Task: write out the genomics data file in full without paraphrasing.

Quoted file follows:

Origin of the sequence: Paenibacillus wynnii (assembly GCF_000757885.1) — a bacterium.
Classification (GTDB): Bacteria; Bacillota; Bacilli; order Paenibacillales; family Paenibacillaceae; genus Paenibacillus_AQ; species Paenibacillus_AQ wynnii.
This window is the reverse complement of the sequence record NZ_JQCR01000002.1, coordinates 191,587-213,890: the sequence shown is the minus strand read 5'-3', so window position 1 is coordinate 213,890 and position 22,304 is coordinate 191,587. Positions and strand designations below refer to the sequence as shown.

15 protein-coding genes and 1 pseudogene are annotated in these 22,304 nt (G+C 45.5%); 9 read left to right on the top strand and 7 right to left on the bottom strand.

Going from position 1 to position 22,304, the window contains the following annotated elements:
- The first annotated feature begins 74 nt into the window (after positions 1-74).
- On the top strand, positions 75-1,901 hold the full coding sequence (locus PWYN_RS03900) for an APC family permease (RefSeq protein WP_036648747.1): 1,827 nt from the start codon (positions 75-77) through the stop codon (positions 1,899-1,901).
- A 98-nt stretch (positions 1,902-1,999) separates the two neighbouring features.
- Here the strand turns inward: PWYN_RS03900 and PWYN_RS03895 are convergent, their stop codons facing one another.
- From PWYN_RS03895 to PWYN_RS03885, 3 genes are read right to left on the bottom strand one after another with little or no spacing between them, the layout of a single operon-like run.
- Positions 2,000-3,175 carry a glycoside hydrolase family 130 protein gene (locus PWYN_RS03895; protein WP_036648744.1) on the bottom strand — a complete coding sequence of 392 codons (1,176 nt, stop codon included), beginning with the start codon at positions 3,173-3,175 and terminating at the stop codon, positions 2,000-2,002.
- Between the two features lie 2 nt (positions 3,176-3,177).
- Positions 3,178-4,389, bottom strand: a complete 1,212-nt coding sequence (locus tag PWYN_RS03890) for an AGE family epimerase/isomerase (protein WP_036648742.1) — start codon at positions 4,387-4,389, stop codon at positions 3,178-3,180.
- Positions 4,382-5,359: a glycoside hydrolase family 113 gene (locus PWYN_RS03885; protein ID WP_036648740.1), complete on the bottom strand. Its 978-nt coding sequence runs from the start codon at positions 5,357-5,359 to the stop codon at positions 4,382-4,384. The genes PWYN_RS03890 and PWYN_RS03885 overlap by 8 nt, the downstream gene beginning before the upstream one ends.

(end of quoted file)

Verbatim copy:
Origin of the sequence: Paenibacillus wynnii (assembly GCF_000757885.1) — a bacterium.
Classification (GTDB): Bacteria; Bacillota; Bacilli; order Paenibacillales; family Paenibacillaceae; genus Paenibacillus_AQ; species Paenibacillus_AQ wynnii.
This window is the reverse complement of the sequence record NZ_JQCR01000002.1, coordinates 191,587-213,890: the sequence shown is the minus strand read 5'-3', so window position 1 is coordinate 213,890 and position 22,304 is coordinate 191,587. Positions and strand designations below refer to the sequence as shown.

15 protein-coding genes and 1 pseudogene are annotated in these 22,304 nt (G+C 45.5%); 9 read left to right on the top strand and 7 right to left on the bottom strand.

Going from position 1 to position 22,304, the window contains the following annotated elements:
- The first annotated feature begins 74 nt into the window (after positions 1-74).
- On the top strand, positions 75-1,901 hold the full coding sequence (locus PWYN_RS03900) for an APC family permease (RefSeq protein WP_036648747.1): 1,827 nt from the start codon (positions 75-77) through the stop codon (positions 1,899-1,901).
- A 98-nt stretch (positions 1,902-1,999) separates the two neighbouring features.
- Here the strand turns inward: PWYN_RS03900 and PWYN_RS03895 are convergent, their stop codons facing one another.
- From PWYN_RS03895 to PWYN_RS03885, 3 genes are read right to left on the bottom strand one after another with little or no spacing between them, the layout of a single operon-like run.
- Positions 2,000-3,175 carry a glycoside hydrolase family 130 protein gene (locus PWYN_RS03895; protein WP_036648744.1) on the bottom strand — a complete coding sequence of 392 codons (1,176 nt, stop codon included), beginning with the start codon at positions 3,173-3,175 and terminating at the stop codon, positions 2,000-2,002.
- Between the two features lie 2 nt (positions 3,176-3,177).
- Positions 3,178-4,389, bottom strand: a complete 1,212-nt coding sequence (locus tag PWYN_RS03890) for an AGE family epimerase/isomerase (protein WP_036648742.1) — start codon at positions 4,387-4,389, stop codon at positions 3,178-3,180.
- Positions 4,382-5,359: a glycoside hydrolase family 113 gene (locus PWYN_RS03885; protein ID WP_036648740.1), complete on the bottom strand. Its 978-nt coding sequence runs from the start codon at positions 5,357-5,359 to the stop codon at positions 4,382-4,384. The genes PWYN_RS03890 and PWYN_RS03885 overlap by 8 nt, the downstream gene beginning before the upstream one ends.